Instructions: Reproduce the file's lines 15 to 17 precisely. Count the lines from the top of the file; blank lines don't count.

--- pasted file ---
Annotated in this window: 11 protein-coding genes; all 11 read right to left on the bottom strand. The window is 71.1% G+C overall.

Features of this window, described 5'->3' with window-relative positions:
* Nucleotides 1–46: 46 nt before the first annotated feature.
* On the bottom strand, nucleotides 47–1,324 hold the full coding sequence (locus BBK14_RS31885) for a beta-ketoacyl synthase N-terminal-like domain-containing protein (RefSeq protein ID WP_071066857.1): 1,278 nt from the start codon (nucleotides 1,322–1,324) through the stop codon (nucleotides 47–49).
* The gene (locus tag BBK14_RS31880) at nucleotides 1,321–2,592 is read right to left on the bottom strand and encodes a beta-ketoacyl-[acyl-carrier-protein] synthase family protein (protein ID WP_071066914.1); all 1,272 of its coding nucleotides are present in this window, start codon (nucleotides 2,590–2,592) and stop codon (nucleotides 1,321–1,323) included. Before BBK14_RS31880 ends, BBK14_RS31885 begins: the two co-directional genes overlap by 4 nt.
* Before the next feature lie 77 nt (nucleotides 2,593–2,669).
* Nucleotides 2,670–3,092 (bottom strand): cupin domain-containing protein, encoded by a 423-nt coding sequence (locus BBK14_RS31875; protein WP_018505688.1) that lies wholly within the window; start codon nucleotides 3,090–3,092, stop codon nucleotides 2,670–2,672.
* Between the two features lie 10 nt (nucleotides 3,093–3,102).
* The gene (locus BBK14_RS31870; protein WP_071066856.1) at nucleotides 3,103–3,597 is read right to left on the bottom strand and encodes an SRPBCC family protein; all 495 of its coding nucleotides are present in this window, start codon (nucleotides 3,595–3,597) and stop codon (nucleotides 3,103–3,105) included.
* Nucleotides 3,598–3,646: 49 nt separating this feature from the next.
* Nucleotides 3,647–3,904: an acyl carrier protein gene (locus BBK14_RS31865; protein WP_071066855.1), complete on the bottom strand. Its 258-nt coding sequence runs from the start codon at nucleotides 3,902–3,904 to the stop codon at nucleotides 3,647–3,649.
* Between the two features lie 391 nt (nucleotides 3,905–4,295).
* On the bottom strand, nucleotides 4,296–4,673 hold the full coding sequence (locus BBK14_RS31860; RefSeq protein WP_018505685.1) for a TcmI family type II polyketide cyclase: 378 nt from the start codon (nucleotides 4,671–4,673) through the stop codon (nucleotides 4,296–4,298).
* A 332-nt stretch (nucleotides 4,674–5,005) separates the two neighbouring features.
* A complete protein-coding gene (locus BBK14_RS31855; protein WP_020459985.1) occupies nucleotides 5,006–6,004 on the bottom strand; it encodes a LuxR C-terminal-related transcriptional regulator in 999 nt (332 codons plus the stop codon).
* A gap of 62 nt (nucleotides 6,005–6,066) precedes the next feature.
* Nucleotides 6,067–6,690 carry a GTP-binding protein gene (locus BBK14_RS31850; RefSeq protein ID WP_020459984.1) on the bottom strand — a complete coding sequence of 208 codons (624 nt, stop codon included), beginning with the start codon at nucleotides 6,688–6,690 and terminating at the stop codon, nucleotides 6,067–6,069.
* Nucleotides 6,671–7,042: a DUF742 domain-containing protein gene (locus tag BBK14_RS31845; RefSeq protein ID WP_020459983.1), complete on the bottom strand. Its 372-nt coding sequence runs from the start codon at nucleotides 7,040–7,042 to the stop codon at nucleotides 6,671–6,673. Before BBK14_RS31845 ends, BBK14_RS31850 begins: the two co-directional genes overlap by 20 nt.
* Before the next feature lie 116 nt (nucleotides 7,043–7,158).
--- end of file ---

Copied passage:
* A complete protein-coding gene (locus BBK14_RS31855; protein WP_020459985.1) occupies nucleotides 5,006–6,004 on the bottom strand; it encodes a LuxR C-terminal-related transcriptional regulator in 999 nt (332 codons plus the stop codon).
* A gap of 62 nt (nucleotides 6,005–6,066) precedes the next feature.
* Nucleotides 6,067–6,690 carry a GTP-binding protein gene (locus BBK14_RS31850; RefSeq protein ID WP_020459984.1) on the bottom strand — a complete coding sequence of 208 codons (624 nt, stop codon included), beginning with the start codon at nucleotides 6,688–6,690 and terminating at the stop codon, nucleotides 6,067–6,069.